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Keep Your Personal Information Safe at Tax Time and All the Time

Sponsored by:

(ARA) – Ahh, tax time. The smell of freshly sharpened pencils, the clicking of the calculator keys, the satisfaction of figuring out the tax forms. What? That doesn’t sound familiar? Perhaps this is more your experience: the smell of sweat as you realize you can’t find key receipts, the silent scream you utter when the numbers don’t balance for the tenth time, the agony of trying to figure out which forms you need.

Whichever camp you belong to, the simple fact is that tax time can’t be avoided. So as long as you’ve got all your financial information out of the file box, why not make the most of the occasion and devote a few extra minutes to checking your credit report, as well as taking some easy steps to protect your private information?

Theft of financial information, like its cousin, identify theft, is on the rise. According to the latest Experian-Gallup Personal Credit Index survey at, one in five consumers report that they have had their financial information stolen, including a bank or credit card number. In addition, one in seven people say they have had their personal information stolen, such as a birth certificate, driver’s license or Social Security number.

‘These numbers are alarming,’ says Maxine Sweet, vice president of public education for Experian, a global information solutions company. ‘However, there are simple steps that consumers can take to help protect their financial and personal information.’

As you gather up the forms you need to complete your taxes, take a good look at the information they contain. From credit card receipts to property tax statements, mortgage interest statements, W-2 forms and more, the information on these forms is a goldmine for someone who wants to use your good credit to their advantage. And with the growth of online shopping and electronic record keeping, it’s not just a paper trail you have to worry about.

Once you start noticing all the places your information shows up, it can make you a little nervous. But there are simple steps you can take to protect that information.

  • Start protecting your information by requesting a copy of your credit report at and scanning your credit history and any recent changes to make sure the report is accurate. If you notice anything questionable, such as accounts you don’t recognize, it is possible that someone has used stolen information to open accounts in your name. Contact the creditor and the credit reporting companies to report this; they can help you take the necessary steps to correct your credit report and protect your accounts.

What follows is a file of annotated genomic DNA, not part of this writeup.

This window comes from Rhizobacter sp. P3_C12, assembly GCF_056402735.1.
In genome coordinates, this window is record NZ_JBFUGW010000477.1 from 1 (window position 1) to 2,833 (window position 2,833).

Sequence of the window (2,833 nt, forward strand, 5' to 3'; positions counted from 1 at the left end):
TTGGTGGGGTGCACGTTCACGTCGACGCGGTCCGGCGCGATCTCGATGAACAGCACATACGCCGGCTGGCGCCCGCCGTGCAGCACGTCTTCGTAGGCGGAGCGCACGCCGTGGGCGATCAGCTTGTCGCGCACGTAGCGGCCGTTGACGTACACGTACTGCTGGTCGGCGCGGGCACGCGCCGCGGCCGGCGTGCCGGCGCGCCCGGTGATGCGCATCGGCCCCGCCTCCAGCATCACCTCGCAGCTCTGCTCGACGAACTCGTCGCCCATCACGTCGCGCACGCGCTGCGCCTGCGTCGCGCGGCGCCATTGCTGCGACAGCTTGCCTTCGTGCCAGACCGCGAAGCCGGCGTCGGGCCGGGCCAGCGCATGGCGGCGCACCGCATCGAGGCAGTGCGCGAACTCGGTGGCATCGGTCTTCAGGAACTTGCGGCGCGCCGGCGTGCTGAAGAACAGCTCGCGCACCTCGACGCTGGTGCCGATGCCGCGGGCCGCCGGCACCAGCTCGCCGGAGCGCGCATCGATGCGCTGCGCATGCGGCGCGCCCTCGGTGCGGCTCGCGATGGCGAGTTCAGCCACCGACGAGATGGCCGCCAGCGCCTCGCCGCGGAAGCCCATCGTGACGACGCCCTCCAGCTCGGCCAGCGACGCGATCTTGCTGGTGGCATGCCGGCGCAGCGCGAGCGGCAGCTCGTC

• Always shred sensitive information, including credit card statements, pay stubs and anything else with personal data on it. Personal shredders are available in office supply stores for under $20. ‘To some consumers, shredding personal documents may seem like overkill, but it only takes a second and it is a sure way to protect your personal information,’ says Sweet.
  • If you receive pre-approved mailings from credit card companies looking for your business, shred them as well if you do not wish to open an account. Do the same with any blank checks your credit card company sends you if you don’t plan to use them.
  • Don’t give out personal or financial information to friends and family unless absolutely necessary. The Experian-Gallup Survey showed that 21 percent of those who had experienced personal or financial information theft said they knew the person who stole the information.
  • Never provide personal or financial information to an unknown source.
  • Invest in anti-hacking software to keep the information on your computer safe.
  • Review your credit report periodically. To make it easier, you can subscribe to a credit monitoring product that will alert you to changes in your credit report including inquiries, new accounts, late payments and more.

For more information on protecting your credit, visit

Courtesy of ARA Content

Sponsored by: Peter M. Galde who is the founder and principal at Cornerstone Capital Funding, 14520 Mono Way, Suite 110, Sonora Ca. 95370. Peter has 28 years experience in the finance industry. E mail Peter or call him on 209 532 7711 for further information.